Periodically, universities announce their intention to consolidate or outright cut academic departments. Such a proposal is currently on the table at the University of Southern Illinois at Carbondale. As reported in Inside Higher Ed, the Chancellor there has proposed creating, for example, a “School of Humanities within the proposed College of Liberal and Performing Arts” where “there would still be programs, courses and majors in history, English, philosophy, philosophy and languages, cultures and international studies. But there would no longer be a departmental structure to support them.”
Such plans are typically presented as an opportunity to (1) cut costs and (2) promote interdisciplinary collaboration and “innovative” thinking. Both of these presumed opportunities are built on false narratives about higher education and are dangerous to our common enterprise.
Arguably, consolidating departments into larger units has the potential to save some money in staff and related bureaucratic costs. Academic departments typically have support staff and fewer of those individuals will be needed if restructuring amalgamates and thereby reduces the number of academic units. But such savings are a pittance in the grand scheme of things. Support staff are often poorly paid and the financial savings of eliminating a few secretaries or administrative assistants would hardly solve the budget deficits that many universities face.
Additionally troubling is the administrative assertion that there is a kind of intellectual inefficiency that results from departments being disciplinarily distinct. Breaking down those silo-ed barriers, it’s argued, will foster collaboration and multi/cross/interdisciplinary projects. All well and good. And I fully support this kind of work.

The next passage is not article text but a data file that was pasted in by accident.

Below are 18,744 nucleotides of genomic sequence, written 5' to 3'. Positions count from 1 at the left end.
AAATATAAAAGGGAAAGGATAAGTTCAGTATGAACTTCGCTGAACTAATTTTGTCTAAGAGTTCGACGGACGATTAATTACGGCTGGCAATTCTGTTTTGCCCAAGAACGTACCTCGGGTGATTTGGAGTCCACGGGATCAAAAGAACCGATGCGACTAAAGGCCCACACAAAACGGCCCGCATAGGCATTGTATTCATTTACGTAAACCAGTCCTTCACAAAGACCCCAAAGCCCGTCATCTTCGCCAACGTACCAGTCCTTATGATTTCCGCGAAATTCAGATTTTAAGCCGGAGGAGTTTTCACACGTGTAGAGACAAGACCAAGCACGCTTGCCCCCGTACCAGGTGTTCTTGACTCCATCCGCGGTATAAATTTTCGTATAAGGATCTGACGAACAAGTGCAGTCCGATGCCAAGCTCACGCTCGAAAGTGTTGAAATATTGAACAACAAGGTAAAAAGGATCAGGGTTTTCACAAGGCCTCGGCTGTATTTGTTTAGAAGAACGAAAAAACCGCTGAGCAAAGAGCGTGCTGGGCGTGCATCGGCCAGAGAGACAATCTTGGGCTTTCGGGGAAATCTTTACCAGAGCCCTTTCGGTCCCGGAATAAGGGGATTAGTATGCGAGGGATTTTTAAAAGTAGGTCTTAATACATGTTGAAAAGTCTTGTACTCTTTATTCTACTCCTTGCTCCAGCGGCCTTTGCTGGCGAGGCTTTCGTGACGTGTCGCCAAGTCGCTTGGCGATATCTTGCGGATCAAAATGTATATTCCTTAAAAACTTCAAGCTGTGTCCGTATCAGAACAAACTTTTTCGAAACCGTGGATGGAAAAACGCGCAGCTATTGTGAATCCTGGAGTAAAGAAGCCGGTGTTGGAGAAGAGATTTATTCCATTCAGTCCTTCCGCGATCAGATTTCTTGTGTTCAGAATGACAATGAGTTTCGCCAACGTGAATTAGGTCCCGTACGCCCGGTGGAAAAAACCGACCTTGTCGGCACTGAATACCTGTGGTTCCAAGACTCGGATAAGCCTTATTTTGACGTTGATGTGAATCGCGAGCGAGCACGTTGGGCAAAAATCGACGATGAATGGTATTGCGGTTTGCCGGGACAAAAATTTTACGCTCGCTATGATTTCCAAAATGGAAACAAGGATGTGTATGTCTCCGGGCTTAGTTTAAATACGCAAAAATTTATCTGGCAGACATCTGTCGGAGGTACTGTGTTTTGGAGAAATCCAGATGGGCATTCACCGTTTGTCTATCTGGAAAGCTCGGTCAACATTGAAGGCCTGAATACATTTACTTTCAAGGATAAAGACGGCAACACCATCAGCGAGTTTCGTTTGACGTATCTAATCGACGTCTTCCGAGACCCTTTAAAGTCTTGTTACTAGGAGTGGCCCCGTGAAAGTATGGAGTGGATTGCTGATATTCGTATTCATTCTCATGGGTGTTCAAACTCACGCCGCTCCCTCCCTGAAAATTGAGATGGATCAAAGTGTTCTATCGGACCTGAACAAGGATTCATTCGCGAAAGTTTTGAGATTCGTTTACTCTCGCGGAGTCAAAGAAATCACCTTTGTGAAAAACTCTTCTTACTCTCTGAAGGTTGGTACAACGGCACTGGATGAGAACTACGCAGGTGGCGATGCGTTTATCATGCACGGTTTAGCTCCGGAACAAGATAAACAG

But until all academics attend graduate schools built on this interdisciplinary model and attend conferences and publish in journals that have erased all disciplinary singularity and identity, faculty are not likely to collaborate simply because they now belong to a “School of Humanities” instead of an English department or now have an office next door to someone outside their discipline. This is simply the higher ed version of the “open office” plan–the notion that if you throw people together in a shared space–physical or metaphorical–the innovative ideas will simply jump off the page and be ushered to fruition. And guess what? The effectiveness of the open office plan has been largely disproved by several recent studies. While consolidating departments does not include moving to a different configuration of actual workspaces, it does operate on the (unproven) assertion that the thing holding back interdisciplinary work is the self-containment of academic departments.